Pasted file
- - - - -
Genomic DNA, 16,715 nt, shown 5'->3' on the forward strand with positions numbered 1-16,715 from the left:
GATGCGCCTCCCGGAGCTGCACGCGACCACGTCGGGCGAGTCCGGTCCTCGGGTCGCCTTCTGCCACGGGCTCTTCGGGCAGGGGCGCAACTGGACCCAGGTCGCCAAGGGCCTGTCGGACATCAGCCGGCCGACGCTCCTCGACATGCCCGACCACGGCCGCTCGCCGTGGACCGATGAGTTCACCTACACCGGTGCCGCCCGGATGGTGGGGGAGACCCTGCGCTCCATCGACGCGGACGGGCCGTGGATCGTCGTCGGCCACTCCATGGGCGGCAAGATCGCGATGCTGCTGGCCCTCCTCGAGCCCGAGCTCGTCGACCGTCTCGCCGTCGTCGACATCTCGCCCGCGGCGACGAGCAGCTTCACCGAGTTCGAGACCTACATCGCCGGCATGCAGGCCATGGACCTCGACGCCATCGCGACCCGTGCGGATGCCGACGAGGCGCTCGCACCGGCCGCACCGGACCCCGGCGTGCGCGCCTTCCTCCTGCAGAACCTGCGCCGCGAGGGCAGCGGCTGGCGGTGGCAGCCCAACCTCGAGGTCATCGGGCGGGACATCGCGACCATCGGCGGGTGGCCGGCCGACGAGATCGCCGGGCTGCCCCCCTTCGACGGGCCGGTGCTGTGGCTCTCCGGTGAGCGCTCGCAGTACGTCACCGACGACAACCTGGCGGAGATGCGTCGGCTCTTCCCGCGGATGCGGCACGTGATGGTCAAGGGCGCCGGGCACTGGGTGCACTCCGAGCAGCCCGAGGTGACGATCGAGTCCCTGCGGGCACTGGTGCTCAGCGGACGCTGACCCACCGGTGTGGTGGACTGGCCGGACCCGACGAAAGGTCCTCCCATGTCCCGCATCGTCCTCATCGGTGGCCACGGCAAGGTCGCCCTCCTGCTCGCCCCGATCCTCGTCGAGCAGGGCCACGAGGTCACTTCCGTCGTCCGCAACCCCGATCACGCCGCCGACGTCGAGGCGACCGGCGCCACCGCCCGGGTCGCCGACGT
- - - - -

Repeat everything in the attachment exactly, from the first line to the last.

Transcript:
Genomic DNA, 16,715 nt, shown 5'->3' on the forward strand with positions numbered 1-16,715 from the left:
GATGCGCCTCCCGGAGCTGCACGCGACCACGTCGGGCGAGTCCGGTCCTCGGGTCGCCTTCTGCCACGGGCTCTTCGGGCAGGGGCGCAACTGGACCCAGGTCGCCAAGGGCCTGTCGGACATCAGCCGGCCGACGCTCCTCGACATGCCCGACCACGGCCGCTCGCCGTGGACCGATGAGTTCACCTACACCGGTGCCGCCCGGATGGTGGGGGAGACCCTGCGCTCCATCGACGCGGACGGGCCGTGGATCGTCGTCGGCCACTCCATGGGCGGCAAGATCGCGATGCTGCTGGCCCTCCTCGAGCCCGAGCTCGTCGACCGTCTCGCCGTCGTCGACATCTCGCCCGCGGCGACGAGCAGCTTCACCGAGTTCGAGACCTACATCGCCGGCATGCAGGCCATGGACCTCGACGCCATCGCGACCCGTGCGGATGCCGACGAGGCGCTCGCACCGGCCGCACCGGACCCCGGCGTGCGCGCCTTCCTCCTGCAGAACCTGCGCCGCGAGGGCAGCGGCTGGCGGTGGCAGCCCAACCTCGAGGTCATCGGGCGGGACATCGCGACCATCGGCGGGTGGCCGGCCGACGAGATCGCCGGGCTGCCCCCCTTCGACGGGCCGGTGCTGTGGCTCTCCGGTGAGCGCTCGCAGTACGTCACCGACGACAACCTGGCGGAGATGCGTCGGCTCTTCCCGCGGATGCGGCACGTGATGGTCAAGGGCGCCGGGCACTGGGTGCACTCCGAGCAGCCCGAGGTGACGATCGAGTCCCTGCGGGCACTGGTGCTCAGCGGACGCTGACCCACCGGTGTGGTGGACTGGCCGGACCCGACGAAAGGTCCTCCCATGTCCCGCATCGTCCTCATCGGTGGCCACGGCAAGGTCGCCCTCCTGCTCGCCCCGATCCTCGTCGAGCAGGGCCACGAGGTCACTTCCGTCGTCCGCAACCCCGATCACGCCGCCGACGTCGAGGCGACCGGCGCCACCGCCCGGGTCGCCGACGT